I then called 2648 and asked if I could have the kitchen full-time from January and they said yes. I’d paid my personal rent a month in advance, my folks got me a deep fat fryer for Christmas, and I started on January 4 with £400 to my name. It was make or break.
Doppleganger has got a serious fan following. What makes your burgers so good?
We’ve only been in our own spot for four months, but we were trading out of 2648 for a full year. It was pretty underground; the only way you could tell we sold Doppleganger burgers was by asking for a menu. I think it created a bit of a buzz, as I don’t think people were always sure we existed.
What makes them sooo good?
The effort we put in to every element in the burger. All our cooks have plant-based diets and we all believe we can make a difference to people’s opinion of plant-based food. We are here to have a greater impact with every bite – not in a preachy way, just by doing.
We know you’re passionate about plant-based dining. Where does that passion stem from?
I realised my career as a designer was just about making people want more stuff. As an angsty art student, I’d read Annie Leonard’s The Story of Stuff and it rang alarm bells. One of my projects was looking at all the plastic in the ocean – this was back in 2011. Plant-based cooking appealed to my creativity and rang true with my concerns.
Veganism has seen a huge surge in the last two years. What’s driven that, in your opinion?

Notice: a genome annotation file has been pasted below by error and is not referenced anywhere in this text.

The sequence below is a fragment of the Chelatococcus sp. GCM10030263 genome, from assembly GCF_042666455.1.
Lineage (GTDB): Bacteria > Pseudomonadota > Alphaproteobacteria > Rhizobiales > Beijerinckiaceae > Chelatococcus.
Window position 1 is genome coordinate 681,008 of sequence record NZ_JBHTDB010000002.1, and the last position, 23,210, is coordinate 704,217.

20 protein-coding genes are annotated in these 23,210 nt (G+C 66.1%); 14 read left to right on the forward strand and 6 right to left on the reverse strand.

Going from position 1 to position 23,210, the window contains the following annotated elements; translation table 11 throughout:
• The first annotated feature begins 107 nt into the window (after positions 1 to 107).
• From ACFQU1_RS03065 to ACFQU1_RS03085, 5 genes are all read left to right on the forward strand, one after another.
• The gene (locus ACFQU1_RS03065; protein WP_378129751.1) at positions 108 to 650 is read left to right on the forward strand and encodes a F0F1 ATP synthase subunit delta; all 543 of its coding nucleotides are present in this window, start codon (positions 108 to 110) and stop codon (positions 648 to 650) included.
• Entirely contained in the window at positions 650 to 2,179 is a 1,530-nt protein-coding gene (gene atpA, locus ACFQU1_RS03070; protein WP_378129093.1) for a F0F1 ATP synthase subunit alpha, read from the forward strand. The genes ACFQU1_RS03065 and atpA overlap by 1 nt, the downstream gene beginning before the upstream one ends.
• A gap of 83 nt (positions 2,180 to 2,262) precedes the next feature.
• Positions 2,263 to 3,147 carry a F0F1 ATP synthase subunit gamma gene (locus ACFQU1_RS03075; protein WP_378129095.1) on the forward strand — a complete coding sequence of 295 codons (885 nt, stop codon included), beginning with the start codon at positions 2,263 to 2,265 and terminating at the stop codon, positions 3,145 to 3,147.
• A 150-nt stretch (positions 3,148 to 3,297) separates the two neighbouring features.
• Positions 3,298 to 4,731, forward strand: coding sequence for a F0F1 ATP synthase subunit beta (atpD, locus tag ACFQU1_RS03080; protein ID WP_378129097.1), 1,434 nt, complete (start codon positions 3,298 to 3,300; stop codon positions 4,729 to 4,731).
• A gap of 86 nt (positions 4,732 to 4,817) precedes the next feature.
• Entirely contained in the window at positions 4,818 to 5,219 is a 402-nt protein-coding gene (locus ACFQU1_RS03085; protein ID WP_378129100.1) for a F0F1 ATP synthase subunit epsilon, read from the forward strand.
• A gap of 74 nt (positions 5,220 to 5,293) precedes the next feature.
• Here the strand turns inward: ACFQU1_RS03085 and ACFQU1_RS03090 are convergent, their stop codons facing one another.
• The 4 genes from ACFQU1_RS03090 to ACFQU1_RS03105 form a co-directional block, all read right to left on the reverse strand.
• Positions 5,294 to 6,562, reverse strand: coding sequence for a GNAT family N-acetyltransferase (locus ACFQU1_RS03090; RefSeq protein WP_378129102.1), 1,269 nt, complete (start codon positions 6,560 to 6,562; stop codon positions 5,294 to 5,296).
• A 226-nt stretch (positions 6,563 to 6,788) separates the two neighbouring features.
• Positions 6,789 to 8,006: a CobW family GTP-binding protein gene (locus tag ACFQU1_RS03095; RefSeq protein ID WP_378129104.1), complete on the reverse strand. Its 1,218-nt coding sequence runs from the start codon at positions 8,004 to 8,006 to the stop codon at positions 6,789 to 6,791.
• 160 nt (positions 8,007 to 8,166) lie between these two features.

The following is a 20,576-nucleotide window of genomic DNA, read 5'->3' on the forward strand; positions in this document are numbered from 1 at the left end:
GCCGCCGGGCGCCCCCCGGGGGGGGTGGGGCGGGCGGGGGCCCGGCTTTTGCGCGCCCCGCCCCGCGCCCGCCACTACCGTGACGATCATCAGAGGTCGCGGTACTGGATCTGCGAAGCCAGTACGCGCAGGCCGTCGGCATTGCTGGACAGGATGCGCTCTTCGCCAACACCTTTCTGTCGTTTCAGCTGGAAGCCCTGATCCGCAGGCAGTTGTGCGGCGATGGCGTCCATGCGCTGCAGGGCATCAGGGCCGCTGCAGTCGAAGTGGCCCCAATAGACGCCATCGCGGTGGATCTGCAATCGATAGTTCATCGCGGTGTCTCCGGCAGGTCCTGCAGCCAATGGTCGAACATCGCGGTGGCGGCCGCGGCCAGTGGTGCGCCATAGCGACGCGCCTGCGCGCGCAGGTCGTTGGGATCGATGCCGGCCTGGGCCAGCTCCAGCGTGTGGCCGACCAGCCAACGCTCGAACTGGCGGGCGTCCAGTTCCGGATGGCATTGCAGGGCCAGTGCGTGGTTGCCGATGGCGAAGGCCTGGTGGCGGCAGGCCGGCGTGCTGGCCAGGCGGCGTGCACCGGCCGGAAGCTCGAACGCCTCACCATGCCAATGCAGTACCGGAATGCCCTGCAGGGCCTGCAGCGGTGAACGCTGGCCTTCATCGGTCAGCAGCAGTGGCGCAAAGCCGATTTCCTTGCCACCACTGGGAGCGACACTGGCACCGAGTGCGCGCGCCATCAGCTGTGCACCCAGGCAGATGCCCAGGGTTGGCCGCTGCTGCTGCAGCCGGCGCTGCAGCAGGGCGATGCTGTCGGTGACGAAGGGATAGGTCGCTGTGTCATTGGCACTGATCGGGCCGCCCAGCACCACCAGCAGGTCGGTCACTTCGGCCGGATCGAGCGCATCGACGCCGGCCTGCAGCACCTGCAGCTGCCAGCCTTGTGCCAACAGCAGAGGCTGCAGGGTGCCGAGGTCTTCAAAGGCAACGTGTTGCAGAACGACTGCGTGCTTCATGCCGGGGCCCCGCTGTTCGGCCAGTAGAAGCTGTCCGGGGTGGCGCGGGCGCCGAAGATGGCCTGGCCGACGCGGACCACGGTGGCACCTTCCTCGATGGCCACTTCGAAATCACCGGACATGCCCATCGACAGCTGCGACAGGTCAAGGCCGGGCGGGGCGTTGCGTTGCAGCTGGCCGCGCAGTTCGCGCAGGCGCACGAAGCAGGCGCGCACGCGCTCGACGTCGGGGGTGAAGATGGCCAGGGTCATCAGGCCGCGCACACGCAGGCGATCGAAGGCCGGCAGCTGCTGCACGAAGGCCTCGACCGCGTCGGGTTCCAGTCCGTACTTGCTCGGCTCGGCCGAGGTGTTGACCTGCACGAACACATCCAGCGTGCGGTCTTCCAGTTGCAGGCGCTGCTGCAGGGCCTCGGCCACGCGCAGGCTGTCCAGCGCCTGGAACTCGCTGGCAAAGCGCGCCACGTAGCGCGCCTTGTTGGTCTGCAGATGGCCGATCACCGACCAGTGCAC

People try it, it’s not so bad and it makes sense. The product you eat is as delicious as its non plant-based counterpart, just in a different way. If something is delicious and makes more sense environmentally and animal welfare-wise, then it’s hard to argue against.
Cambridge is becoming something of a hot-spot for good vegan food, isn’t it?
Yeah, it is. I think we’ve got to be thankful to the residents and students for supporting it. Without them we wouldn’t be here.
What are the key ingredients to being a successful chef, would you say?
The obsession with trying to be better at the simple things – like chopping and slicing – every day. And loving long hours: the passion outweighs the time.
And what’s the reward of being a chef, for you?
Seeing people come into the restaurant! It’s still a bit of a shock when that first customer comes in each day.
If readers haven’t eaten at Doppleganger before, what would you say to tempt them?
I’m sure you’ve heard about plant-based dining. . . Let us break your duck, we won’t disappoint.
What does the future hold for Doppleganger – and for you?
Cook-offs every month, the launch of weekend brunch events, cooking more different things. . . That’s the immediate.
In the future, hopefully more restaurants, keeping up the care and consistency we deliver to every customer and changing perceptions of plant-based food, making it
a preferable alternative to more and more people every day.
Doppleganger is at 59, Regent Street, Cambridge CB2 1AB. Call (01223) 665917, see dopplegangerburger.co.uk and follow on social for more.
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More by this authorAlice Ryan